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She’s Neeraja. She’s a Flosser.

September 1, 2009
Below is Neeraja’s follow-up to my post about flossing. It’s very good.

Okay, I’ll admit it. I haven’t always been an adamant flosser.

When I was a kid, I had a lot of cavities. You’d think the memory of those painful fillings would keep floss high on the list of dental priorities, but alas, floss fell of the madar (mouth radar) around when braces came into the picture. With braces, it was near impossible to floss my teeth. The delicate threads of dental floss had no chance of withstanding the cold edges of steel brackets and wires.

“Why didn’t you use those special flossers that the orthodontist gave you?”, an inquisitive reader might ask. Well, Inquisitive Reader, let me tell you that those special flossers are not all they’re cracked up to be. Am I really going to thread the flosser under the wire, floss a single tooth, pull up, and unthread the flosser? Come on. There was way too much Buffy the Vampire Slayer and Dawson’s Creek on the WB for me to bother with that much effort.

Fast forward 10 years later, and I never became that habitual flosser. I would floss when I felt there was a little something my toothbrush couldn’t get to. Or when I was trying to start a new trend of healthy living, the optimist in me convinced that I could become a happier, more likeable person with bright, healthy salads and waxed dental floss. But it was never a habit, never something I could stick to over the long term. I’d inevitably forget one night, and then the next, and then suddenly, 3 weeks would have passed since my last floss.

Ashamed of my inability to stay on the flossing bandwagon, I started to develop strange counter habits to hide my humiliating secret. I would throw floss into my cart at the store, casually mentioning to my shopping companion that I’ve been out for a week and have been desperately missing my daily floss. At home, I would regularly switch the brands of floss in my bathroom even when they weren’t empty so no one would know that the same box of floss probably could have lasted me the year. And of course, at dinner parties when someone would launch into a tirade condemning non-flossers and their ilk, I would nod vehemently while lifting my glass to my mouth. Not to take a sip, mind you, but to put whatever object I could in front of the source of shame.

Until one day, about a month ago, everything changed. It was a day like any other day. I had just eaten some of my mom’s delicious Indian food for dinner and was about to climb into the shower when I felt a little something stuck between my 3rd and 4th molars*. Perturbed, I peeled my lips and gums back, poking with my tongue as I tried to get a closer look in the mirror. Nothing. I tried to slide my fingernail in between my teeth to get out the object. Still nothing. Dedicated to the cause now, I reached into the cabinet for the dental floss. Groping behind jars, lotions and other bathroom accoutrements, I finally found the box of floss. A little dusty, perhaps, but still distinguished in its subtley cinnamon-scented wax.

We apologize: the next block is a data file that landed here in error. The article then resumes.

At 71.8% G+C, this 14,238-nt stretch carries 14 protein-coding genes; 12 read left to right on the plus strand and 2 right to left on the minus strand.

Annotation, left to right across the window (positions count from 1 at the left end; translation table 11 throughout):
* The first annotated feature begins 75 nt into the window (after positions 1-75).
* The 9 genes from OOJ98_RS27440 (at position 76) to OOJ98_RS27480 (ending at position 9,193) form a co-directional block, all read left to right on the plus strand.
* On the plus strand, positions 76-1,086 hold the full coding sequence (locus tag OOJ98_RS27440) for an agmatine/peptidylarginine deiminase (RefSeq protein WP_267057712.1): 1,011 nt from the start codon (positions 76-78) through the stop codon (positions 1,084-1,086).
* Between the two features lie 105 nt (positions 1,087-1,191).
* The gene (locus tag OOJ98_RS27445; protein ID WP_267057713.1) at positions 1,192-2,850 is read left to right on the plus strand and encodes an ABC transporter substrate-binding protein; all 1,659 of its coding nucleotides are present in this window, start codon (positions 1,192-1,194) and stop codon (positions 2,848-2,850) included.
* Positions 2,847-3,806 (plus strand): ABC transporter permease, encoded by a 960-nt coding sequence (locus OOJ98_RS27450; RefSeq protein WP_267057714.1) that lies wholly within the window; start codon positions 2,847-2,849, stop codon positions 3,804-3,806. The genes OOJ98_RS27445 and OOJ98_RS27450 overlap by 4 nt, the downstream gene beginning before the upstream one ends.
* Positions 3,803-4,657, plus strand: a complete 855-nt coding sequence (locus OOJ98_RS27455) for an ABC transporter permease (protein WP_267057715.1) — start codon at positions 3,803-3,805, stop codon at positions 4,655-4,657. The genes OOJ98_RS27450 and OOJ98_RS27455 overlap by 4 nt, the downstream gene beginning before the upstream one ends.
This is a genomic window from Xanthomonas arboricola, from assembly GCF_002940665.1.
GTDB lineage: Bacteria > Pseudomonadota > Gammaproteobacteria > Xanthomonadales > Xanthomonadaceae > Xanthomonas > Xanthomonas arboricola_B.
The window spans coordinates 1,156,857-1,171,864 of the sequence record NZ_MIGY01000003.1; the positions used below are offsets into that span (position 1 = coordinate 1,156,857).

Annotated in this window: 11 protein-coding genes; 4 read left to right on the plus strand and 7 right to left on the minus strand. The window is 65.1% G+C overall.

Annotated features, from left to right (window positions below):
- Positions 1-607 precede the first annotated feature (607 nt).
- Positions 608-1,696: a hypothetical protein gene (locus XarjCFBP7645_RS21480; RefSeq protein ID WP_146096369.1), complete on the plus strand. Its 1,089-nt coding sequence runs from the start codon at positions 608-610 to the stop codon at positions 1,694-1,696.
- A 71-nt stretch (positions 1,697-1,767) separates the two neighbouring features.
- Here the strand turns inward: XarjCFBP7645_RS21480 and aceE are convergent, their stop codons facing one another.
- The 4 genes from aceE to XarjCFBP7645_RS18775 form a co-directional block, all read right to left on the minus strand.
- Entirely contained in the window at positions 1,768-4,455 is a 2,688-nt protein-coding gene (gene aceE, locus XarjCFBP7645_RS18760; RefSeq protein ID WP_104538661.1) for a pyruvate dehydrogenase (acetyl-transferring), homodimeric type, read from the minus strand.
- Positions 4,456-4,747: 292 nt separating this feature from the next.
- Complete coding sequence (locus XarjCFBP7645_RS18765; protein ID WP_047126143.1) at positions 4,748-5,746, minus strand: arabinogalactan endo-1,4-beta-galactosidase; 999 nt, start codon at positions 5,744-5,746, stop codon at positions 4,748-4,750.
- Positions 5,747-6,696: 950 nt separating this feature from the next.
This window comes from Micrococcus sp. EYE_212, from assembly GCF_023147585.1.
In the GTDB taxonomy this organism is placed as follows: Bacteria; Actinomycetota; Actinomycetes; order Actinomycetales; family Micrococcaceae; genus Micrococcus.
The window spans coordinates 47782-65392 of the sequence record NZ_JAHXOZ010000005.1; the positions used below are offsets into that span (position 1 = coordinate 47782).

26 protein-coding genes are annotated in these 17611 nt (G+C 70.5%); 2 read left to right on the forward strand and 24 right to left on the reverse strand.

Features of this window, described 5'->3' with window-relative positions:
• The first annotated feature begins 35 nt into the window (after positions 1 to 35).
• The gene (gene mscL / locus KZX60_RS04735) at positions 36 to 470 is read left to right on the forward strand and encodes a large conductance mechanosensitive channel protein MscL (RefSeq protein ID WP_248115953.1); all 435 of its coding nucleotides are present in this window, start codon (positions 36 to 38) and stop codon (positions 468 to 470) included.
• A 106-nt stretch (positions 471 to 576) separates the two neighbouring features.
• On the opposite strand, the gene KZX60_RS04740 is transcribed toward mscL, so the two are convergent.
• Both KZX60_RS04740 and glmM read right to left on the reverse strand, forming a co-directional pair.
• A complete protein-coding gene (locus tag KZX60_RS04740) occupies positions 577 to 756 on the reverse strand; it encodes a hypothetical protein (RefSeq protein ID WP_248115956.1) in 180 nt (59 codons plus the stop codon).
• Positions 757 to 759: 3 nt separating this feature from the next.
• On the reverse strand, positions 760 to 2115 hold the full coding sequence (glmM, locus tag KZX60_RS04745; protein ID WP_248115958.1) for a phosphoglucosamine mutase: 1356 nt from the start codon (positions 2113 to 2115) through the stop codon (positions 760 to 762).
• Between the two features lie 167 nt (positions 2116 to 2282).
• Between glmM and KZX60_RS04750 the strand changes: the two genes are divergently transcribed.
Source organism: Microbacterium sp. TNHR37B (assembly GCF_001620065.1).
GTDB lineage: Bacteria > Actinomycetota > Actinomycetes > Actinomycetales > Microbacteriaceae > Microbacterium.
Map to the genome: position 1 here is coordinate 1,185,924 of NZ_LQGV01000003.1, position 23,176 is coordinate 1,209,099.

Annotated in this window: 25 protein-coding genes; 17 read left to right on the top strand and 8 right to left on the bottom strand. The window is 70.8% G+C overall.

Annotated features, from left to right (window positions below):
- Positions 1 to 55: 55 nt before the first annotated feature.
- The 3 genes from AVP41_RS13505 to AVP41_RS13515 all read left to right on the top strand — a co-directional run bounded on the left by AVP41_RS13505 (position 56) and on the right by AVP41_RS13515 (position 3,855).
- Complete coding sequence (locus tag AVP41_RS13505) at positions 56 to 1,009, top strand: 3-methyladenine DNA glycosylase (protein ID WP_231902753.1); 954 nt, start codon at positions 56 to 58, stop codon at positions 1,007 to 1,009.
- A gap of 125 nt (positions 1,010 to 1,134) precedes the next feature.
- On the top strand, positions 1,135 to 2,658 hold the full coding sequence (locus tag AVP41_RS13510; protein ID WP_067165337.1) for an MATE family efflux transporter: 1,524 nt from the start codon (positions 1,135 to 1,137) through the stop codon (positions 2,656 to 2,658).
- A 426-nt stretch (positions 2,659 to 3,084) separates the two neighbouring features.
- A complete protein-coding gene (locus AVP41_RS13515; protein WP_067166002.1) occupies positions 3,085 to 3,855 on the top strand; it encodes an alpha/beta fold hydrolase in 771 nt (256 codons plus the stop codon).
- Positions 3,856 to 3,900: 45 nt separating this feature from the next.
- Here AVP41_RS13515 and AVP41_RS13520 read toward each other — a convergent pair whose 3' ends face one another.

I slid the delicate rope between my fingers and gently guided it to the source of the problem. Effortlessly, it removed the particle that had so eluded my tongue and my nail. Pleased, I decided to finish the job. I already had the floss out, didn’t I? A few minutes later, gums a bit sore, I checked my work out in my mirror. The wave of accomplishment that washed over me was so unexpected. I could feel crevices in my teeth that I hadn’t felt in a long time. After I brushed my teeth, I sipped on ice cold water just to extend the tingle rolling in my mouth.

Since then, I’ve become a changed woman. My gums are stronger than ever and stand up to even the toughest floss. I can’t tell you why this flossing experience was different from all my other attempts to start flossing, but truly this time, it’s become a part of my ritual. I find myself looking forward to my morning (or evening, depending on the day) floss. Sometimes I sneak into the office bathroom to floss a little when I know there won’t be people around. I find myself googling the best types of floss and new floss flavors** when I have a few minutes of downtime at work.

For you non-believers out there, I hope you’ll read my story and give flossing one more try. Because let me tell you, it feels amazing.

I’m Neeraja. And I’m a flosser.

*I’m not a dentist and know nothing about teeth, or whether humans even have third and fourth molars. I made this up for the purpose of the story.

**http://www.uncrate.com/men/body/health-fitness/bacon-floss/

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